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Many thanks for the replies, here are my responses:
> From: Stephen Fisher <firstname.lastname@example.org>
> On Thu, Oct 21, 2010 at 03:29:36PM -0500, Craig Votava wrote:
>> I wrote a Perl script that feeds pcap data to an instance of tshark
>> running in a child process, then takes the decoded output to present
>> to the user.
>> The problem is that I don't know when tshark is done sending output
>> back to me.
> How about using "pdml" or "psml" with the -T option.
Stephen: Thanks for the suggestion! I actually played around with
these a bit, and although it would work, I decided not to use it for
My tool is a real-time GUI for analyzing trace output. When the user
clicks on a message, I want a selected portion of the ASCII tshark
output (the meat of the message without the IP headers) slapped up in
a window quickly. When I used pdml, it increased the lag time in
getting the data up for the user. I'm guessing because it's more CPU
intensive to have tshark format the data and then for my program to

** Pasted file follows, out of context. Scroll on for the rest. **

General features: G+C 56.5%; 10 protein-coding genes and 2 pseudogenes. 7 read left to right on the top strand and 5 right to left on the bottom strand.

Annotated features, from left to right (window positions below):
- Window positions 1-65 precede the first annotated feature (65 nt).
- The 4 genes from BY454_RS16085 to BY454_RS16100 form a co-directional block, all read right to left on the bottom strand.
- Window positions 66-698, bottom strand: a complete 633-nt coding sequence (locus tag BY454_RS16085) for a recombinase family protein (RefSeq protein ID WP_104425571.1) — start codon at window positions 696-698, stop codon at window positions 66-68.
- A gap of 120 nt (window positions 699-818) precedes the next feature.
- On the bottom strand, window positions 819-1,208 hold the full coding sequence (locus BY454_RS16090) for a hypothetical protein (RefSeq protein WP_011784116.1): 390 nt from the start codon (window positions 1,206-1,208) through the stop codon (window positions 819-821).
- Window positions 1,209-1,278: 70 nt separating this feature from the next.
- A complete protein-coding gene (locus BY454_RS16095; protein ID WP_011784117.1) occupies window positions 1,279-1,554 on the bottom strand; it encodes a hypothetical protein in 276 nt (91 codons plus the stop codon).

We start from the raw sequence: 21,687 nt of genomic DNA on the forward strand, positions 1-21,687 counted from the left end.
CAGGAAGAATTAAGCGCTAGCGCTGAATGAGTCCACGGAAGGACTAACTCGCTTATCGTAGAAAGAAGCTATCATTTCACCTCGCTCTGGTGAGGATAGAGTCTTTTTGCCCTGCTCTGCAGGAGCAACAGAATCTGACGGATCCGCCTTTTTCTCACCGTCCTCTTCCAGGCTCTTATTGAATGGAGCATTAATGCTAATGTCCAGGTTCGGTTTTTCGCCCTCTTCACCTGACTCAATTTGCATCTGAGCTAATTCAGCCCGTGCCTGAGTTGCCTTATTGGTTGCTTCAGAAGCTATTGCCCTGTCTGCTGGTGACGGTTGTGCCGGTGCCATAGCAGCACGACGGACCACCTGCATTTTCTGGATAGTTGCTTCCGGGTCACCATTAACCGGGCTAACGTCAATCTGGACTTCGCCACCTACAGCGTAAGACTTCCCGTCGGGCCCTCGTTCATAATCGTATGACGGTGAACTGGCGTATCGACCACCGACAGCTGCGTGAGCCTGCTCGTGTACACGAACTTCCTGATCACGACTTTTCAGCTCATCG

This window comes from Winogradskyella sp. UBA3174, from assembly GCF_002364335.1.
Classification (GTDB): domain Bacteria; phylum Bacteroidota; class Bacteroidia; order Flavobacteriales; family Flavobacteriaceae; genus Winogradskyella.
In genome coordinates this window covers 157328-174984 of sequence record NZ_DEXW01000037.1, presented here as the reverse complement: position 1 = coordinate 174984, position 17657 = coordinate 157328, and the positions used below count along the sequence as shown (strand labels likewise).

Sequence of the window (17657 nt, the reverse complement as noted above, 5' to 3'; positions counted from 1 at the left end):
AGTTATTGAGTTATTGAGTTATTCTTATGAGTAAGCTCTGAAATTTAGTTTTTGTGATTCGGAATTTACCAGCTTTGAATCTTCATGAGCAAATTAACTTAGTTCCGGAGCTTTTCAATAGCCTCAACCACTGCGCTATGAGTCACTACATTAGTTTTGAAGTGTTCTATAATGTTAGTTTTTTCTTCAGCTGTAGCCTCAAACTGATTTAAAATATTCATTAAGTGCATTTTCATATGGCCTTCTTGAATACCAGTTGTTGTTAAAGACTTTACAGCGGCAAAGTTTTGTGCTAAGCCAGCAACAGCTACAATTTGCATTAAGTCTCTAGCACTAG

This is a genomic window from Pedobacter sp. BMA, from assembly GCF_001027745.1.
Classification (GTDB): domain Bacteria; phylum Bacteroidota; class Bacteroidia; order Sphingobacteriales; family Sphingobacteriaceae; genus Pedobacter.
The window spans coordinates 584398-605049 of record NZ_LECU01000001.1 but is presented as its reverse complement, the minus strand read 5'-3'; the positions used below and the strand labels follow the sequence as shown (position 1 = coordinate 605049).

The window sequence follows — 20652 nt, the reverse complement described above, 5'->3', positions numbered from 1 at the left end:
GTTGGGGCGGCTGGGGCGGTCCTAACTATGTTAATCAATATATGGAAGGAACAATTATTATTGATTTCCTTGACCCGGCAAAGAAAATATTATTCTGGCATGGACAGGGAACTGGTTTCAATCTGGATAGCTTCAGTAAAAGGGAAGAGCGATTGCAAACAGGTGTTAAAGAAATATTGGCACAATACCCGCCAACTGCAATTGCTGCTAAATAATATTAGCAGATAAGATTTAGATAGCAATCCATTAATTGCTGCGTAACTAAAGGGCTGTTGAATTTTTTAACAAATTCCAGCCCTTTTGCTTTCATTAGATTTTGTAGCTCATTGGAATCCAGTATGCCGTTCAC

unformat it. The difference wasn't much, but it was noticeable, and
> ...especially given that the default ("-T text") output of TShark is
> designed for humans, not programs, to read. If your program can
> read it, great, but if it's easier for it to read PSML or PDML....
Since the end result is to be displayed for humans, I'm hoping I can
avoid the additional pdml->ascii iteration. It seems to me that a new
tshark option to help me avoid this is a reasonable compromise. What
are your thoughts?
> From: Mark Landriscina <email@example.com>
> Using -T with pdml/psml would probably be the best approach if you
> want text output. However, if that doesn't work for you, then you
> could consider doing what some programs like SCAPY do. Save your
> packets in a temp pcap file and pass the file name to your tshark
> child process when you are spawning it.
Mark: Another good suggestion as well. This was how my first version
was written, however the delay time for quickly slapping the output
into the window for the user was too much. By holding a single tshark
co-process up and running all the time, I get a very fast turnaround
from supplying input and getting output. This really works well,
except for knowing when to stop reading.
Since my first post, I've discovered a bunch of techniques for doing
non-blocking reads on Windows. All of them seem more complicated to
me, than just having tshark add an end-of-decoding indication to the
ASCII output. Thoughts?
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